In both influenza A and B virus infections, systemic symptoms and signs subsided more rapidly than respiratory symptoms [2]. The decline of systemic signs and symptoms, primarily fever, correlated closely with the decline in viral shedding most likely due to the subsiding of immune response with the gradual clearing of virus from the body [19]. Resolution of fever could also be affected by use of antipyretic medication. The correlation between higher tympanic temperature and higher viral shedding (Appendix Figure 2) implies that individuals with a higher fever could be more infectious in general.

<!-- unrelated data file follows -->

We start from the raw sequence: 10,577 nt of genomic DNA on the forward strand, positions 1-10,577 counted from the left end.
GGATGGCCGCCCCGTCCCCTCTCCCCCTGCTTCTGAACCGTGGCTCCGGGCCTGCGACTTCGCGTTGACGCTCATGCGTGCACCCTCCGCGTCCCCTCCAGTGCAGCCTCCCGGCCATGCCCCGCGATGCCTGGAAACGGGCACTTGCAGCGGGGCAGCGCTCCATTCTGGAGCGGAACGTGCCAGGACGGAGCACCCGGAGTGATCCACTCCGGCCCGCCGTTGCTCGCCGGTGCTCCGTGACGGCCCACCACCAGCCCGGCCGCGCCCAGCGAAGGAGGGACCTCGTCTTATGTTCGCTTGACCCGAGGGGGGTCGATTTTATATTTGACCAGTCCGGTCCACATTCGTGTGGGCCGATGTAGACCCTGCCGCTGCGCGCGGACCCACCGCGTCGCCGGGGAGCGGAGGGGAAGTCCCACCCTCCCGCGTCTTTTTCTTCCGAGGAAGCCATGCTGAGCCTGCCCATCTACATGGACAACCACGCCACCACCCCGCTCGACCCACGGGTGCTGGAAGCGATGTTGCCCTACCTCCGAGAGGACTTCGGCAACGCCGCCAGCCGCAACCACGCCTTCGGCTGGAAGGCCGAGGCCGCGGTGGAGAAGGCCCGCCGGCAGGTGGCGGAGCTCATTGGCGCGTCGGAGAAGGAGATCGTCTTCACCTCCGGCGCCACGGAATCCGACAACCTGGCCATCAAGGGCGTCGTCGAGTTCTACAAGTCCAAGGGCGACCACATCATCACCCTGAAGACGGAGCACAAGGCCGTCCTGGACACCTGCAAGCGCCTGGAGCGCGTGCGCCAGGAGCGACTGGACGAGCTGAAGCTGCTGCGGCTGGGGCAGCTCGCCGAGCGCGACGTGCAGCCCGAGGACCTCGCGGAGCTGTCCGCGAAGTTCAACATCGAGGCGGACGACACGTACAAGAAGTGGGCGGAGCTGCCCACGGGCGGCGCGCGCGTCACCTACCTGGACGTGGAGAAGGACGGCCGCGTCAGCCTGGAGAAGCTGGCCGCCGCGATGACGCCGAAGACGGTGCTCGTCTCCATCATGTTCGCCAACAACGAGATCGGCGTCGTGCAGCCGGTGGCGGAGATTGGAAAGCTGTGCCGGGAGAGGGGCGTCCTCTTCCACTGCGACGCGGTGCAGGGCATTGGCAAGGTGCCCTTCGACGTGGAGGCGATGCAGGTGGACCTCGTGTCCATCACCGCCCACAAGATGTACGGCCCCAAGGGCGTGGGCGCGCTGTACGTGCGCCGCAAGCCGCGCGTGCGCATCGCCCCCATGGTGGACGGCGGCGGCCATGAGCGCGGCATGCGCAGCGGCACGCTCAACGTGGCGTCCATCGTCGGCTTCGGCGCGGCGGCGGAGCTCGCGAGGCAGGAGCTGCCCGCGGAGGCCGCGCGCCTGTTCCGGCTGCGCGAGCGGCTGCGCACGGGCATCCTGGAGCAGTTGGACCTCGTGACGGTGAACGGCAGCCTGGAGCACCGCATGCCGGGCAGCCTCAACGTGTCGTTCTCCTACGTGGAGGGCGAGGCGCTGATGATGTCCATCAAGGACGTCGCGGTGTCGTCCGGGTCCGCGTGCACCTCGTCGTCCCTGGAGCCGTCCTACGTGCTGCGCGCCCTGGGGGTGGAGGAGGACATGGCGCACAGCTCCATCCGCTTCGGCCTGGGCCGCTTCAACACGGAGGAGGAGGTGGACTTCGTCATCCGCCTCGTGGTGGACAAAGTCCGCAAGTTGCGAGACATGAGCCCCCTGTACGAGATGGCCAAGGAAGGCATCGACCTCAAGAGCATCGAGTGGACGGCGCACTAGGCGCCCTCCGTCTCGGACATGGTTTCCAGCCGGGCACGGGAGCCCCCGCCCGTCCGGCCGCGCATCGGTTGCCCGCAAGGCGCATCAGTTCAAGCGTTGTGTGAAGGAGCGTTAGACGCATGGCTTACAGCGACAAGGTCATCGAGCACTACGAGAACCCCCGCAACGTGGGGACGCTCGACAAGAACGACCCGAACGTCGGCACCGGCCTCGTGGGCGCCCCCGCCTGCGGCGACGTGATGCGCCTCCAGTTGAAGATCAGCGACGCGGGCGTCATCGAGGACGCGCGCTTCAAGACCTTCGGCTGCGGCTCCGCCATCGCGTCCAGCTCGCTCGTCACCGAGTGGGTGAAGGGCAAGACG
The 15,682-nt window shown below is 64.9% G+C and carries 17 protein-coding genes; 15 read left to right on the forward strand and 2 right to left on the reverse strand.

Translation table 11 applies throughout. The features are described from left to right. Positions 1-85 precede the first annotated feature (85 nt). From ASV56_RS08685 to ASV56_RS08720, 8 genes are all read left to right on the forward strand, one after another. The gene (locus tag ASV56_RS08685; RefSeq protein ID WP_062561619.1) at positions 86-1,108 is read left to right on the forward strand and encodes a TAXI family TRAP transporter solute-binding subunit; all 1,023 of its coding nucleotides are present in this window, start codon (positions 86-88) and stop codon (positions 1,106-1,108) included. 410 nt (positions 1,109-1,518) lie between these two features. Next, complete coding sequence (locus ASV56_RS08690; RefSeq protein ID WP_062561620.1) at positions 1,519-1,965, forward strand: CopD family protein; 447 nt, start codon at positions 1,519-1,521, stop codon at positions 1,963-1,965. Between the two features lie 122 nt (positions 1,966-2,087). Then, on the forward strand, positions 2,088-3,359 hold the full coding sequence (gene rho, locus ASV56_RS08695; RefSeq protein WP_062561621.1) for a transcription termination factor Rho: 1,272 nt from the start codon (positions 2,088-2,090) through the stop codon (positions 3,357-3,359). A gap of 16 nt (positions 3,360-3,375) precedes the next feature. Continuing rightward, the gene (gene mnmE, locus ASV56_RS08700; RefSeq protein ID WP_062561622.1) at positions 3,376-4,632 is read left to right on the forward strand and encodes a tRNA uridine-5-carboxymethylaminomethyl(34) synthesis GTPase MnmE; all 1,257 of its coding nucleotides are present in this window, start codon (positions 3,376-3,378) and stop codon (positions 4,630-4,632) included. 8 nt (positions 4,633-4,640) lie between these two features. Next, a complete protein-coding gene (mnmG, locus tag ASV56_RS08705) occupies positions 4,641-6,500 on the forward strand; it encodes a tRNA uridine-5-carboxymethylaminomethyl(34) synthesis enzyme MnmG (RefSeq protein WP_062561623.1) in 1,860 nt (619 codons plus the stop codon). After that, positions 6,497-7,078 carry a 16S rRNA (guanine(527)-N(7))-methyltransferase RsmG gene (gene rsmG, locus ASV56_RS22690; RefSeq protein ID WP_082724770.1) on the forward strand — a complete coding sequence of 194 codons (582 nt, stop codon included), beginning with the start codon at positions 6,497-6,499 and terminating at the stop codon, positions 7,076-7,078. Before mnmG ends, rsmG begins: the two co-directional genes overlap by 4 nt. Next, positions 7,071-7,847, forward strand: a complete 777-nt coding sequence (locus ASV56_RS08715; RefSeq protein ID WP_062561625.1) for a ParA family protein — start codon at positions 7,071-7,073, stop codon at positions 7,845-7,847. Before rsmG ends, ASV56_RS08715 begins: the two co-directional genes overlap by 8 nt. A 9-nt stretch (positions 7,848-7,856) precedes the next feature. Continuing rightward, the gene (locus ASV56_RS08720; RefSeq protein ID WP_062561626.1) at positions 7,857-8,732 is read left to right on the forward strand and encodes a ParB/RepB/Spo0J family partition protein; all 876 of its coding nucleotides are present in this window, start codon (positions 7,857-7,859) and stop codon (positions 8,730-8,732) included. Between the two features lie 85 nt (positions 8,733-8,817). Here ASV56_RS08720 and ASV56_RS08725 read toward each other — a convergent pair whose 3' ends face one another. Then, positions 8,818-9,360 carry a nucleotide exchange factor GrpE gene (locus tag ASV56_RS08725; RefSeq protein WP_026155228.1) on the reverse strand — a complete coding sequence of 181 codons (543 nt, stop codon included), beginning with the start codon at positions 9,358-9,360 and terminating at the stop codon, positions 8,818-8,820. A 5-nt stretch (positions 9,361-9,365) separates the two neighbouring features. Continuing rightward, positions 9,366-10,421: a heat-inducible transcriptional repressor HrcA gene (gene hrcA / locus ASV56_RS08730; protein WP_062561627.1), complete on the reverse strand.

Eight (14%; 95% CI: 6.0%, 25%) of the 59 individuals with RT-PCR-confirmed secondary infections did not report any clinical signs or symptoms, and in total 15/59 (25%; 95% CI: 15%, 38%) of infections were asymptomatic (reporting 0/7 sign or symptoms) or subclinical (reporting 1/7 sign or symptom). Our upper bound for the frequency of asymptomatic infection is somewhat lower than identified in volunteer challenge studies [2] or from longitudinal studies including pre- and post-season serology with illness recall [20]. It is possible that we failed to detect infections associated with lower levels of viral shedding or shedding for a shorter period, since swabs were only collected on average at 3 day intervals, and proportionally more such infections may be asymptomatic [2, 21]. Some individuals may have been infected without shedding virus. It is still unknown whether or to what degree asymptomatic individuals could transmit infection to others [22, 23], although mathematical models typically assume that 33% to 50% of infections are asymptomatic or subclinical, and these individuals are around half as infectious as symptomatic cases [24, 25]. Our results suggest the possibility that ‘silent spreaders’ (i.e. individuals who are infectious while asymptomatic or pre-symptomatic) may be less important in the spread of epidemics than previously thought.